But here’s the thing, at several points during my weird week I pretty much fell apart. There were tears, there was a little bit of crazy-eyed laughter, most of which took place in the car but at least once took place in the Mac store and required someone to ask me if I needed some water. There was a lot of introspection wondering how people with children and a real job ever have a chance to grocery shop, much less watch TV. But right now (and let’s just say any of a thousand things can go wrong so let’s call this Part I of HOLYSHITI’MGOINGTOBEONTHERICKILAKESHOW) everything is going somewhat “smoothly.” Things are going to be okay. Computer is mostly working. I have a seltzer water the flight attendent just brought me, I’m going to meet my husband in Mexico tomorrow. All is well.

Except that I have a major book due.

I definitely definitely need a vacation.


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Memoirs are For the Constipated and Dostoyevsky

The photo I keep using as a “headshot.”

I love to write. In case it isn’t obvious by looking at some of the books to which I’ve attached my name, I will write anything. The simple fact that someone will pay me to write “Have you ever tossed a dwarf?” (The Purity Test, 2008) fills me with the same humble honor as the fat kid that isn’t chosen last on the playground. I can’t believe my luck. I still can’t believe it.

So what is it about this blogging business that I find so difficult? The answer is simple: I do not think I am very interesting. Before you do the, “Oh Jos, sure you are!” chin buck, I should be clear. This does not in any way stop me from dominating any conversation at a dinner party or chatting endlessly with my sister, husband, friends or telemarketers about the minutia of my daily interactions.

But when it comes to writing, I haven’t really been in the memoir game since my teens when I was also very into singing showtunes with jazz hands (see this blog entry for additional information).

I sold another book recently. It came a little bit out of nowhere because my writing partner on Game-Based Marketing, Gabe Zichermann, is truly an incredibly brilliant and well-respected star to whom I have unapologetically hitched my wagon. He was approached by an editor at McGraw Hill to write the quintessential book on gamification. A few weeks and a twenty page book proposal later, the deal was signed.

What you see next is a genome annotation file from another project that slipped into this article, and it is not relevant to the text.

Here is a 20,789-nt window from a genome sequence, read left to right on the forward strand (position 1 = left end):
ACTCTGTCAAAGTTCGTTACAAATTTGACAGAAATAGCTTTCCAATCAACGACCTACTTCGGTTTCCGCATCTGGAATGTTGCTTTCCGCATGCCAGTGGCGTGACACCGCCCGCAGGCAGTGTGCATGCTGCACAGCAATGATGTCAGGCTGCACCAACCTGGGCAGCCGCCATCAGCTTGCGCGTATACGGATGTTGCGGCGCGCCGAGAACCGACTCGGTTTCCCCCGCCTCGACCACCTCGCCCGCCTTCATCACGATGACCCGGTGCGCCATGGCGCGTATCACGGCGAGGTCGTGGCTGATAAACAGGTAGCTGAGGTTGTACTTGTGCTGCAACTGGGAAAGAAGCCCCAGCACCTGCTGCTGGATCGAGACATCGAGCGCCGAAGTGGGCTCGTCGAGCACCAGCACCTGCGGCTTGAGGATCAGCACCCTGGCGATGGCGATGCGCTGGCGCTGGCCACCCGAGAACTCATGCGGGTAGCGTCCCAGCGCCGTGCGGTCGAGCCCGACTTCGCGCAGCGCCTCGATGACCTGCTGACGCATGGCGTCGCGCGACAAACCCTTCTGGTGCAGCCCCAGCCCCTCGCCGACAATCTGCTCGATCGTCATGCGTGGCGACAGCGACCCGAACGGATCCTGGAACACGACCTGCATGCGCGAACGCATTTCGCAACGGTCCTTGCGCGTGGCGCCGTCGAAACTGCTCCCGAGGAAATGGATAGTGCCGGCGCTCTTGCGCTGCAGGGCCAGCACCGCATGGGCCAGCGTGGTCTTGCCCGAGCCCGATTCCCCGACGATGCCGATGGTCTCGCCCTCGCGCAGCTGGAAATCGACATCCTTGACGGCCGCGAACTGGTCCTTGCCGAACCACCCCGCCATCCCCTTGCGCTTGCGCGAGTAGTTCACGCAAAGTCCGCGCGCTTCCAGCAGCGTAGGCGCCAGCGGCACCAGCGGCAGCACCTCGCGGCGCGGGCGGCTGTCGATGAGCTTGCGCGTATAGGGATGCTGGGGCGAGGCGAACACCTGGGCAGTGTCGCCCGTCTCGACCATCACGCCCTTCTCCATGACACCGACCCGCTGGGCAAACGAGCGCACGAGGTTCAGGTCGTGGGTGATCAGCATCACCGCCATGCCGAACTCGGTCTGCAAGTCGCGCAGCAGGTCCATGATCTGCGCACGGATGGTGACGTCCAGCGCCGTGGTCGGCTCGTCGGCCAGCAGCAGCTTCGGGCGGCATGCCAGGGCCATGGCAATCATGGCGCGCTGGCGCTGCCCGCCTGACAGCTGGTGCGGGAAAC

Getting this book deal is awesome on many levels, the first of which being that it means I can continue to “work from home” which let’s face it, is code for getting to drink on weeknights. But even better than that (no, you’re right, drinking on weeknights = best thing ever) is the fact that it is not memoir. Before this deal came along I was working on a book proposal about the death of my father and the terrifying gene with which he left my sister and I.

Angie Jordan liked my gene story. Or at least, was polite about listening to it.

The story, I’ve been told repeatedly, is an interesting one. People seem to love to hear about it. I feel fairly certain they are not just being polite. The other day when I met Sherri Shepherd with my family after a live taping of The View, the awesome comedian who plays Angie Jordan on 30 Rock stood there asking question after question after my mom casually mentioned the fact that my sister had undergone in vitro to weed out the gene in her amazing twins. (Did I mention that my mother is the best publicist ever?) Sherri Shepherd gave me her email address. Provided it isn’t a fake, I believe this indicates she found it interesting. It may have also been a ploy to wrap up the conversation. Don’t think I haven’t considered this possibility.

But, on a similar note, NPR’s This American Life bought the story two months ago.

And I know it’s compelling. I’m sure it must be. But there remains this internal shrug that weighs me down, this feeling that, “It’s just my life, you know?” You wake up, you get dressed, you eat, you work, you kiss your husband and go to sleep.

I have at various times worn the pain that comprised most of my 20’s like a collection of medals around my neck. I was happy to blurt out at the most festive of Sunday brunches anecdotes about loss, physical and emotional agony, infection, suicide, pain and death.

By 30 I understood better than most the notion that, “And then you die,” and thought it after nearly every major “crisis” I encountered. Ripped dresses, rain storms, lost jobs, and lost loves had a different weight for me than for most of my peers. I knew it. I felt it. There was genius in living a life so entirely present. Because, “And then you die” is the most liberating thing you can imagine. But also the most depressing. Finding meaning takes effort. Hope and belief are fleeting and tough to pin down.

I remember at 22, running late to meet friends from my graduating college class at a bar in Davis Square in Boston. I ran in breathless, took my seat in the booth and blurted out, “Sorry-I’m-late-my-dad-slipped-into-a-coma-can-I-get-a-beer?”

Someone looks like he could use a little time on the crapper, eh, Fyodor?

No one moved. I shrugged. What could I say? It was just my life.

I read once that Dostoyevesky wrote a lot of bad memoir in the years before he was finally able to write the work that would ultimately define his career. In a particularly pretentious discussion likely in a coffee shop in the 1990’s when I wore hoop earrings everyday and thrifted sailor jeans, someone suggested that memoir was a lot like shitting. It cleared you out so that you could try again to fill yourself with something meaningful. It was suggested that the great Russian writer had to write shitty memoir (pardon the pun), get it out, so that he could eventually write The Idiot, Crime and Punishment and The Brothers Karamazov.

So maybe I have to write these blogs, write this book about the gene to make room for my inner The Idiot to pour forth.

Writing about myself isn’t as boring as I imagine the act of reading about me must be — but there is something about the story of my life, my family and our gene that makes me feel like it could get me on The View with Sherri Shepherd. And with or without an inner-The Idiot, that’s enough motivation for me.


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The Art of the Overshare with Props

Perhaps we’ve stumbled upon the reason for my lack of friends in middle school…